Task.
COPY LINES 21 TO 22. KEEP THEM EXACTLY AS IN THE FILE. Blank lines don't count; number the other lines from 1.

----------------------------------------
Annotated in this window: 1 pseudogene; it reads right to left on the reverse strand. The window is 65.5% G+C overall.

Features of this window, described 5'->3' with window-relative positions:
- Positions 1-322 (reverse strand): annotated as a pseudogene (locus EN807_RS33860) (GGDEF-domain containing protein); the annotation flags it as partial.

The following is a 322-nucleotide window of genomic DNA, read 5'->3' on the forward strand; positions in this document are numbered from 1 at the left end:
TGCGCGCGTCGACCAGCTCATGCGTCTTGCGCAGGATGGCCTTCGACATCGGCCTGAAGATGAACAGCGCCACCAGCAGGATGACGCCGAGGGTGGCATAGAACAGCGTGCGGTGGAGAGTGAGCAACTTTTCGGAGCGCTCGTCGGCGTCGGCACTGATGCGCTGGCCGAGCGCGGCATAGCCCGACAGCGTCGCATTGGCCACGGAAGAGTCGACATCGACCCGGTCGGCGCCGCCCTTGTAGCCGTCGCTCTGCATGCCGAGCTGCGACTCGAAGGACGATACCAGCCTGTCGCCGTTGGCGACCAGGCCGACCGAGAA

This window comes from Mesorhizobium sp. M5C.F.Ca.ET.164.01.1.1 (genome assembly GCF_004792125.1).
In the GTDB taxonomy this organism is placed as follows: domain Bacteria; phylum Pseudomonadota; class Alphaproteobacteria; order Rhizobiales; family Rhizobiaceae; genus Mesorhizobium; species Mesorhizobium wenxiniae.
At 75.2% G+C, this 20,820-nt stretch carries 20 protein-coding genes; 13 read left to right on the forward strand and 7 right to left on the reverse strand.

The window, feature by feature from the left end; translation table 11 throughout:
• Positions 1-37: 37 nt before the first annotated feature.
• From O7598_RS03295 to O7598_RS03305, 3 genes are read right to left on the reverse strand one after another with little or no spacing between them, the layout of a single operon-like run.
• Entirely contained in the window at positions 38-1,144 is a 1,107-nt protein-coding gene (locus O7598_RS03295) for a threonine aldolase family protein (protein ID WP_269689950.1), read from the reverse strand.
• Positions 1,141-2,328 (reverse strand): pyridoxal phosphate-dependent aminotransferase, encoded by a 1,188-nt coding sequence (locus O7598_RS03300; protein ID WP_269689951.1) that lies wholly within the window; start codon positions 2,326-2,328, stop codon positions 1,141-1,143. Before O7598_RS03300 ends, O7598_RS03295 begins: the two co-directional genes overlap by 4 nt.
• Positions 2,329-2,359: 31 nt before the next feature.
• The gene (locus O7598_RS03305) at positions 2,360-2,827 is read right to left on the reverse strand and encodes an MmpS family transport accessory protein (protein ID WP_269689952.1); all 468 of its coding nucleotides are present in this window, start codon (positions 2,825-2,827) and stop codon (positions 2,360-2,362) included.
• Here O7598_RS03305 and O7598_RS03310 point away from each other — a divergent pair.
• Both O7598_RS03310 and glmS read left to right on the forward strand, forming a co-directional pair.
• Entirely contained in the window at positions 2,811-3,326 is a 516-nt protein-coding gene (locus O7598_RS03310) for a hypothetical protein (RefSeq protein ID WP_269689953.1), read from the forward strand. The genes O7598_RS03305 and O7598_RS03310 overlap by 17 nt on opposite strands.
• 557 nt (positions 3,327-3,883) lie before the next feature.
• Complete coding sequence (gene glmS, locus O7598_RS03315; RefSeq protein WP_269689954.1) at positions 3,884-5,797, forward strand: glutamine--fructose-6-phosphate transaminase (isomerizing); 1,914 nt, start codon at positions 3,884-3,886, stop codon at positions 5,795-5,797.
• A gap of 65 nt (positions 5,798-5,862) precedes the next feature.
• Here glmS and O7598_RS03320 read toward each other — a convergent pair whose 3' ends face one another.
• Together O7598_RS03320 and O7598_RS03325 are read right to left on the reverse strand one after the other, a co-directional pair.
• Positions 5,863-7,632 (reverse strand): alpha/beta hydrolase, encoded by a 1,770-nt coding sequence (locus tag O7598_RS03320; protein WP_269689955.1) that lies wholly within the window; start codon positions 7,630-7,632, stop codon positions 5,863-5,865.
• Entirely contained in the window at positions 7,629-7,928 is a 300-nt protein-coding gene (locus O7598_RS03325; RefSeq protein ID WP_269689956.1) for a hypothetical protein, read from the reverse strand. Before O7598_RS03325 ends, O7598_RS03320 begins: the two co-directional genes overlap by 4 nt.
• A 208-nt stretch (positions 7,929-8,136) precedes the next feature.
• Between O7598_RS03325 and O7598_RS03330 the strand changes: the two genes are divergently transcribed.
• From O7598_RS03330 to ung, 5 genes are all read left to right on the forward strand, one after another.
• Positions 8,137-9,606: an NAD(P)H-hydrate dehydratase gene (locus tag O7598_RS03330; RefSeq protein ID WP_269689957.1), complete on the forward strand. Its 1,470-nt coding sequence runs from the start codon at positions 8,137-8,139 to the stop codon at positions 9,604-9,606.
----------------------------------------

• A gap of 65 nt (positions 5,798-5,862) precedes the next feature.
• Here glmS and O7598_RS03320 read toward each other — a convergent pair whose 3' ends face one another.